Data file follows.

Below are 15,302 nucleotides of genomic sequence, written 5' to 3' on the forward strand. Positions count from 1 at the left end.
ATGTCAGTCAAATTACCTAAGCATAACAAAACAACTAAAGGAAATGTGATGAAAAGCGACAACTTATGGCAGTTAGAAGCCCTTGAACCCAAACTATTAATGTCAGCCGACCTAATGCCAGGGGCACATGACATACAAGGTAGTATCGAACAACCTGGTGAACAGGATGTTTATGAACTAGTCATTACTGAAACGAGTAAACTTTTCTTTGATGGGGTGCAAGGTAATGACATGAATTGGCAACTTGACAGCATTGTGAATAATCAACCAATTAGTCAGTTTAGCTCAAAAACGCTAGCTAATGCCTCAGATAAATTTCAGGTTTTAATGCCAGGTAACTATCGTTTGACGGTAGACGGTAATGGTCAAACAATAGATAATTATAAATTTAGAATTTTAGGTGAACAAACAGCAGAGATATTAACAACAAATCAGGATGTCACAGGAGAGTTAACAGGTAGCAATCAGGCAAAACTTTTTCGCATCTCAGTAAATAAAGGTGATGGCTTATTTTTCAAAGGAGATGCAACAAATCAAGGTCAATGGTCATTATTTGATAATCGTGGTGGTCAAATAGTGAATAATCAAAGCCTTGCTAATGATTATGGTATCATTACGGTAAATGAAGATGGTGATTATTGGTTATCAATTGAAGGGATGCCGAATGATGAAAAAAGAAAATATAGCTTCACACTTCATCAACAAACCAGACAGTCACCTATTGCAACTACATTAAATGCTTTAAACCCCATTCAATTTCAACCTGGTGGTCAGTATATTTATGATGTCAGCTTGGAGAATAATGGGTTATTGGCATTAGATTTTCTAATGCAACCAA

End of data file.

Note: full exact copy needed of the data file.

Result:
Below are 15,302 nucleotides of genomic sequence, written 5' to 3' on the forward strand. Positions count from 1 at the left end.
ATGTCAGTCAAATTACCTAAGCATAACAAAACAACTAAAGGAAATGTGATGAAAAGCGACAACTTATGGCAGTTAGAAGCCCTTGAACCCAAACTATTAATGTCAGCCGACCTAATGCCAGGGGCACATGACATACAAGGTAGTATCGAACAACCTGGTGAACAGGATGTTTATGAACTAGTCATTACTGAAACGAGTAAACTTTTCTTTGATGGGGTGCAAGGTAATGACATGAATTGGCAACTTGACAGCATTGTGAATAATCAACCAATTAGTCAGTTTAGCTCAAAAACGCTAGCTAATGCCTCAGATAAATTTCAGGTTTTAATGCCAGGTAACTATCGTTTGACGGTAGACGGTAATGGTCAAACAATAGATAATTATAAATTTAGAATTTTAGGTGAACAAACAGCAGAGATATTAACAACAAATCAGGATGTCACAGGAGAGTTAACAGGTAGCAATCAGGCAAAACTTTTTCGCATCTCAGTAAATAAAGGTGATGGCTTATTTTTCAAAGGAGATGCAACAAATCAAGGTCAATGGTCATTATTTGATAATCGTGGTGGTCAAATAGTGAATAATCAAAGCCTTGCTAATGATTATGGTATCATTACGGTAAATGAAGATGGTGATTATTGGTTATCAATTGAAGGGATGCCGAATGATGAAAAAAGAAAATATAGCTTCACACTTCATCAACAAACCAGACAGTCACCTATTGCAACTACATTAAATGCTTTAAACCCCATTCAATTTCAACCTGGTGGTCAGTATATTTATGATGTCAGCTTGGAGAATAATGGGTTATTGGCATTAGATTTTCTAATGCAACCAA